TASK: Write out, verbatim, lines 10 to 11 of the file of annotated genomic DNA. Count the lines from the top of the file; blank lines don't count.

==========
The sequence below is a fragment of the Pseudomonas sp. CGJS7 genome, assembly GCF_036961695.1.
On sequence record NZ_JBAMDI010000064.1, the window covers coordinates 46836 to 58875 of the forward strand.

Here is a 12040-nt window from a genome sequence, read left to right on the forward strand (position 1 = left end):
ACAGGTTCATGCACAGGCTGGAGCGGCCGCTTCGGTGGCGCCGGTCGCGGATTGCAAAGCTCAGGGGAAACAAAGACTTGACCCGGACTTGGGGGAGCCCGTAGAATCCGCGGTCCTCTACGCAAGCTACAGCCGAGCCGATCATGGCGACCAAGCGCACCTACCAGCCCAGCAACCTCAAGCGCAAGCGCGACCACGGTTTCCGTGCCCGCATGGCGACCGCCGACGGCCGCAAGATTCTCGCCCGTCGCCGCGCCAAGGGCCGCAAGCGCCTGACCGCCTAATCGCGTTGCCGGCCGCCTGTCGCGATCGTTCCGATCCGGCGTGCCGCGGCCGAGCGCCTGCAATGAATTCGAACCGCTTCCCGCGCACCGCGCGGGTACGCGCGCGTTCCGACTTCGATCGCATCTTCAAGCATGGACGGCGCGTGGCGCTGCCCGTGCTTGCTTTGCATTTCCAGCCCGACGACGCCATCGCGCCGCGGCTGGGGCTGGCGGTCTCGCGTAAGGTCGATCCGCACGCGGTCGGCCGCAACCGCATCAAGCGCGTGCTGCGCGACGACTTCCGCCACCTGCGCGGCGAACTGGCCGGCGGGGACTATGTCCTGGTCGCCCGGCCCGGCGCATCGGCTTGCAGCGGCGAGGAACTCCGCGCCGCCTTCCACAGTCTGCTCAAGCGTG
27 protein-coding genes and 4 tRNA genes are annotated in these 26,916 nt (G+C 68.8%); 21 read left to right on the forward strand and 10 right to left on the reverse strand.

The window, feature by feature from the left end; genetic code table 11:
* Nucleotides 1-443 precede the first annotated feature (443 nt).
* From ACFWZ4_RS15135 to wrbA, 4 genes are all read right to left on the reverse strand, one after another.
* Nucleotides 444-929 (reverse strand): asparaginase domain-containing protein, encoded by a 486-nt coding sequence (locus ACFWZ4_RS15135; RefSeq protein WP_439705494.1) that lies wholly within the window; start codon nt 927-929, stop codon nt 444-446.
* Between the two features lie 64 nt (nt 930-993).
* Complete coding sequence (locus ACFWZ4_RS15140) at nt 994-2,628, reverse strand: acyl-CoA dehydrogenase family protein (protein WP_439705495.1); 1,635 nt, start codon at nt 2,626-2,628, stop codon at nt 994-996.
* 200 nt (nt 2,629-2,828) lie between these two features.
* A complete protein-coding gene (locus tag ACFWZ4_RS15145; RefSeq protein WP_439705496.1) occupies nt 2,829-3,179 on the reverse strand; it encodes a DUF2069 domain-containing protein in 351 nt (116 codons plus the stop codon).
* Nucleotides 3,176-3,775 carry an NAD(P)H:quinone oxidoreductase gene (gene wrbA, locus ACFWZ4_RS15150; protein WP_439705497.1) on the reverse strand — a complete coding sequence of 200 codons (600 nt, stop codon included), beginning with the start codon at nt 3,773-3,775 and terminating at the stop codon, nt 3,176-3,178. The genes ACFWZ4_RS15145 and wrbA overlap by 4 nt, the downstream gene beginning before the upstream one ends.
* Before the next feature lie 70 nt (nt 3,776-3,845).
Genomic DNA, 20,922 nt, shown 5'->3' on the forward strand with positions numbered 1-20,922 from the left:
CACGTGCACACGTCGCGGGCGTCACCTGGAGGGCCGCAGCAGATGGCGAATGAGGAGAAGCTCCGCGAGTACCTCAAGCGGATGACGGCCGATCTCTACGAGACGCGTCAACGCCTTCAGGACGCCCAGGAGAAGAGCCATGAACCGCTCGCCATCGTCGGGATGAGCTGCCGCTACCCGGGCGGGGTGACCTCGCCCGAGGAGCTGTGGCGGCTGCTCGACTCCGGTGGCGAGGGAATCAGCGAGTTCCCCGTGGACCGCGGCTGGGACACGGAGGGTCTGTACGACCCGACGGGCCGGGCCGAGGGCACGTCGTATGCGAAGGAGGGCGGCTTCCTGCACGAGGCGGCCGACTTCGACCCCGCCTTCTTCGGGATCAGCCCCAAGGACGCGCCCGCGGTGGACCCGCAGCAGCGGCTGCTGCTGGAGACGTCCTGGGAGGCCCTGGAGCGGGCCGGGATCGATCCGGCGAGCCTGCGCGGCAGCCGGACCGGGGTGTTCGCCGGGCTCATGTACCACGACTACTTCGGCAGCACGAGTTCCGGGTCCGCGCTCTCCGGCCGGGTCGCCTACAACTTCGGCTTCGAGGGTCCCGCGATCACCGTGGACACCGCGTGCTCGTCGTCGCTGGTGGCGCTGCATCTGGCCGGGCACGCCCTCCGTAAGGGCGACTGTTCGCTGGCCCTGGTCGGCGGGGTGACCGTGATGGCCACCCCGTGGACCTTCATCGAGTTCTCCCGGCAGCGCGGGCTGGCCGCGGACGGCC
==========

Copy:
* Between the two features lie 64 nt (nt 930-993).
* Complete coding sequence (locus ACFWZ4_RS15140) at nt 994-2,628, reverse strand: acyl-CoA dehydrogenase family protein (protein WP_439705495.1); 1,635 nt, start codon at nt 2,626-2,628, stop codon at nt 994-996.